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The AIF and the Hundred Days Battlefields such as Gallipoli, Fromelles, Pozières, Bullecourt and Passchendaele are burnt into the Australian Great War psyche. Unfortunately the sheer guts, fortitude and sacrifice of the diggers in those battles had often been wasted by poor leadership and planning. From an Australian perspective, such sacrifice engendered bitterness and frustration, which resulted in an emergent sense of Australian nationalism. The AIF now sought a unification of its five divisions to fight under its own command and administration.

By mid-1918, after the calamitous German March offensive in which 1200 square miles of hard-won territory had been lost, the BEF (British Expeditionary Force) had begun to learn its lessons. In just 100 action-packed days Germany was brought to its knees. And Lieutenant-General Sir John Monash and his Australian Corps played a critical role in that stunning victory.

In this authoritative account of the 100 days, Peter Brune traces the painstaking BEF acquisition of its tactical doctrine with regard to its artillery, tanks and its air force. And the consequence of this knowledge was a sophisticated inter-locking all arms approach to war: incorporating coordinated firepower rather than the futile expenditure of manpower. However, it is Brune's use of participants' diaries that brings an immediacy to his story. The reader will be taken to the bloody interface of battle, hear the voices of some of the Australians involved, and gain a sense of the cost of ultimate victory.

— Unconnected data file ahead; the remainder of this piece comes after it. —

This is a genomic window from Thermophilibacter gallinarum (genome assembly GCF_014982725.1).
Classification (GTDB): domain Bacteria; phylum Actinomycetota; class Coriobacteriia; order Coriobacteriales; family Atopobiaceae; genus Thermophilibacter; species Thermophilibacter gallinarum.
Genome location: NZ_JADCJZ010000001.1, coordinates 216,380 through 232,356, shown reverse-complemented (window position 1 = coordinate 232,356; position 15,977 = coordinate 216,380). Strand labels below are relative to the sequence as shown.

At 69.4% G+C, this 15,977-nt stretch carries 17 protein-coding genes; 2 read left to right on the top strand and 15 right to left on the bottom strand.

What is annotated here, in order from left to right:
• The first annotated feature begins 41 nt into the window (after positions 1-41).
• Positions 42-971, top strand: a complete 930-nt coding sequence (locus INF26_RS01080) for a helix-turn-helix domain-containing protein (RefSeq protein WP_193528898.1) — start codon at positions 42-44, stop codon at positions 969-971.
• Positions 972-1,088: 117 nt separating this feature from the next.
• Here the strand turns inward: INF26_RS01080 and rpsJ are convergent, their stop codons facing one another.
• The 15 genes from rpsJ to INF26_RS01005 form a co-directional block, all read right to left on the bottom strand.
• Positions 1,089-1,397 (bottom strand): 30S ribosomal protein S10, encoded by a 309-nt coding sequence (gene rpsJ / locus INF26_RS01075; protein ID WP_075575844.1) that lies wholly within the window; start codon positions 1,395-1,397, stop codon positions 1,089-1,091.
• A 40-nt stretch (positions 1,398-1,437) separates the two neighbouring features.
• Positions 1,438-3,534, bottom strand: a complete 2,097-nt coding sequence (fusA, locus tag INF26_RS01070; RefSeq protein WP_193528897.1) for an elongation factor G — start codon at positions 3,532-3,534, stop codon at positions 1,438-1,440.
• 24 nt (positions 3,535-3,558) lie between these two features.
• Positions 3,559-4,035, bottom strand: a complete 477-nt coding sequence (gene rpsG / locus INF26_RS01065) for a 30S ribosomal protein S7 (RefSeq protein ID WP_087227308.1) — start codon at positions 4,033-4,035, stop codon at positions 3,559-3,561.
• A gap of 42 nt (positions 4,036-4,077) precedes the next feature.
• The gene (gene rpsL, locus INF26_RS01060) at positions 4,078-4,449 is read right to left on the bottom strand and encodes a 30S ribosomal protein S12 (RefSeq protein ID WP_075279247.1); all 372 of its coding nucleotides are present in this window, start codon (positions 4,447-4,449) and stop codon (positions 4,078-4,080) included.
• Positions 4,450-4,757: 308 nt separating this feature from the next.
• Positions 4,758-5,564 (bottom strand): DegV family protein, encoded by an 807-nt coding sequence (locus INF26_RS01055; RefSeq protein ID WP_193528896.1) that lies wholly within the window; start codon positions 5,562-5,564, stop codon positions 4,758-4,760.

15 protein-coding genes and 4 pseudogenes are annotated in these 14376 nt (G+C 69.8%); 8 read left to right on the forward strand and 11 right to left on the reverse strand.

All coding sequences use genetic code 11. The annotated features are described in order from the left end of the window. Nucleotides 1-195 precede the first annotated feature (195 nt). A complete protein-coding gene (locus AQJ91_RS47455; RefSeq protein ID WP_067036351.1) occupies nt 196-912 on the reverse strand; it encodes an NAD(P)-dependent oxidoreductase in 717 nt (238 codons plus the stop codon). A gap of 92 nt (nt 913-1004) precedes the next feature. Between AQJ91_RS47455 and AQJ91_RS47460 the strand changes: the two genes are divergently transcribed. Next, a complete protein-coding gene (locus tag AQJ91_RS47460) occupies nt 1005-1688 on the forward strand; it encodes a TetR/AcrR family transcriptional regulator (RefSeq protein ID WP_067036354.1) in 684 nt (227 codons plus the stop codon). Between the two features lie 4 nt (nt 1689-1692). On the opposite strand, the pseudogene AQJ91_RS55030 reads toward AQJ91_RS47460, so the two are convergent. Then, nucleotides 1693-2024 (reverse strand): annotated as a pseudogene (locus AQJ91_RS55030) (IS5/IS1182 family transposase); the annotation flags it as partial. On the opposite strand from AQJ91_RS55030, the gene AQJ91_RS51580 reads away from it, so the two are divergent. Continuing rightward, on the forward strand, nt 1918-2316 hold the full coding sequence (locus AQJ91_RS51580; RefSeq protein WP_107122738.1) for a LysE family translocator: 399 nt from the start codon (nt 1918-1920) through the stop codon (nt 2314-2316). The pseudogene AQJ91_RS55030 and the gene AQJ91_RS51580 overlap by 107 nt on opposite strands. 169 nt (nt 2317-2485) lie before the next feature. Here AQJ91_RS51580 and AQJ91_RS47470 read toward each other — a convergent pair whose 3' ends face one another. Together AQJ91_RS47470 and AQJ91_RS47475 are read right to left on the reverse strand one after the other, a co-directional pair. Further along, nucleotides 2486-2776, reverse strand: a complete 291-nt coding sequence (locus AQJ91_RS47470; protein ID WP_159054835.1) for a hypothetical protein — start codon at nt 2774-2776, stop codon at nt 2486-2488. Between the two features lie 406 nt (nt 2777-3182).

'No man has the command of words needed for conveying...the courage and the cowardice; the loyalty and the treachery; the dedication and the dereliction; the strengths and the frailties; the kindness and the brutality; the integrity and depravity; the magnificence and the enormities of men, as revealed by and to those fated to pass through the entrails of hell, in Thailand Burma, during and after the Railway was built.'

Descent into Hell is a scrupulously researched and groundbreaking account of one of the most traumatic calamities in Australian history - the Malayan Campaign, the fall of Singapore and the subsequent horrors of the Thai-Burma Railway. Unpicking the myths and legends of the war, Peter Brune goes to the heart of the Australian experience. He describes the shambolic planning by the British in Singapore and the failures and incompetence of some of the Australian command. He debunks the claims about Australian deserters in Singapore, and we learn of the black market in Changi and the beatings, torture and murder on the Thai-Burma Railway.

Here too are stories of the war's many heroes and villains: of officers who looked after their men and optimised their chances of survival, and others who looked after themselves at their men's expense; the heroes of battle who became ineffectual and lost in the camps and on the Railway, and the least liked and least respected battlefield officers who came to be great leaders. And then there are countless acts of kindness and decency performed by one POW for another in the most cruel of circumstances.

Impressive, compelling and rich in human spirit, Descent into Hell is an unprecedented chronicle by one of Australia's finest military historians.
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